As the news of Alan's death spread
on the weekend after Christmas 2003, there was a wave of shock
and sorrow from friends, colleagues and fans worldwide. Many
found themselves surprised at the depth of feeling they experienced,
even if they only knew Alan through his work. One person (an
attorney and teacher of constitutional law) wrote, speaking for
"The truth - however impossible it seems to my
rational self - is that I am in mourning for Alan Bates.
What I found so very life-affirming nonetheless in the pages
of the Bates Archive, is that there are so many intelligent people
who share my sense of loss, and that we were not mistaken in
our admiration. Alan Bates appears to have been a very fine human
being. Perhaps his gifts were as great as they were because
as he grew older, his natural intuition was accompanied by an emotional
deepening, so that as his audience grew older and wiser, his
art reflected us, and we thought him one of our own, however
disparate his and our origins."
Some who wrote to the Bates Archive said that it was helpful
to read the tributes collected, and added a few words, or sent
messages of condolence to Alan's family. These memorial tributes
have become a permanent section of the Bates Archive: here is
a guide to those pages.
The Bates Archive Tribute:
"... Alan wrote wonderful, insightful memorial tributes,
filled with telling details and good stories. It is a daunting
act to follow, but I want to share with you some of my Bates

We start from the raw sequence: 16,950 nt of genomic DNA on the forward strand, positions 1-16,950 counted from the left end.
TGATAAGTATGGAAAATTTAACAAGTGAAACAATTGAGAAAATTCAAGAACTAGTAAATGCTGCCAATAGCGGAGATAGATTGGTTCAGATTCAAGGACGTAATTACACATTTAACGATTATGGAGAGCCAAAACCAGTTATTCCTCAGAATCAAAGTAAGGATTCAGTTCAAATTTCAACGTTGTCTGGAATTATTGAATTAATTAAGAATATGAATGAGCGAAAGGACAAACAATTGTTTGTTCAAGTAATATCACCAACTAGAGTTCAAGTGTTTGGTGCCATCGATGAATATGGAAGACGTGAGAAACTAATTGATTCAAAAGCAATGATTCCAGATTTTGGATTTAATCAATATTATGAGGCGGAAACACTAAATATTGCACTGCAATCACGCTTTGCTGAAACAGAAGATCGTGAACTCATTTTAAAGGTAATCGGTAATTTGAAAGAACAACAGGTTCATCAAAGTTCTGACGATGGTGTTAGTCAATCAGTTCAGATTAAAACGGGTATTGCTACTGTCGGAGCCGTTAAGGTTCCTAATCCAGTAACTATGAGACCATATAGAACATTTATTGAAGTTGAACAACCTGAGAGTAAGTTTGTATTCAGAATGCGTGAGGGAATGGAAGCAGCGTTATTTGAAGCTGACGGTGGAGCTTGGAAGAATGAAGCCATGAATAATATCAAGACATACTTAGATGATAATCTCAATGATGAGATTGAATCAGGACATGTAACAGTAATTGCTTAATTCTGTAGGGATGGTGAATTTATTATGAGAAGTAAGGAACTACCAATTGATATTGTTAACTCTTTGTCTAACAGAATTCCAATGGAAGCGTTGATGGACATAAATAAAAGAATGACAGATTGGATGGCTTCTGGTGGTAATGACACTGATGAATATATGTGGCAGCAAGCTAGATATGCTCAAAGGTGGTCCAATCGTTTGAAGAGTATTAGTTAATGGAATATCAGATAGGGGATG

memories ..." A few words from Alan's friend and web manager,
Messages sent to the
Bates Archive: A sampling of the Bates Archive mail in
the first week of 2004. Writers remember encounters with Alan
... a novelist confesses that most of her important male characters
contain a bit of Alan ... an audience member tells about Patrick
Stewart's emotional announcement at the end of a "Caretaker"
performance in New York.
Messages sent to the
BBC: Worldwide tributes. Lest you get the impression
that Alan was a saint, there's a wonderful note about an RSC
"Taming of the Shrew" performance at Stratford in 1973,
where Alan dealt with a heckler in the audience, earning an instant
standing ovation by not mincing words. Shakespeare would have
Obituaries and Tributes
from the World Press: A handful of special tributes;
Ken Russell's tribute is heartfelt and personal ... another writer
made this interesting statement: "Directors who worked
with Bates noted that he had an almost childlike absence of ego.
It was as though he kept a space in himself vacant into which
his current character could be poured."
A Selection of Poetry
chosen by Alan for family memorial services. You can read some,
and listen to others.
of Alan's life, attended by colleagues and family, held on Sunday,
26 September 2004 at the Royal Court Theatre, Sloane Square,
London. Details and the programme are here.
In answer to many queries, Alan's funeral was held at the
Parish Church of All Saints, Bradbourne, Derbyshire, on Saturday,
3 January 2004.
Message from the Bates Family
Alan's nephew Karl Bates wrote from Australia:
"... I'd like to thank you for all the work that you
have put into the website and in particular reading the kind
messages from all over the world has been wonderful. It really
is amazing to realise the impact that he had on the world. ...
I've been in touch with Dad [Alan's brother Martin] and
everyone is so moved by the thoughts and condolences that have
come through. Please convey our gratitude and express how comforting
for the family it has been to read all the wonderful tributes."
Many of you have asked about gestures of sympathy to Alan's
family. No project was closer to Alan's heart than the Tristan
Bates Theatre at the Actors Centre, Covent Garden. If you are
in Europe and would like to make a contribution, you'll find
information about the Centre and its work here; if you are in the US, look here.
Contact the Bates
Archive directly from anywhere to learn how easy it is to
make a small contribution.
Photo by Andy Gotts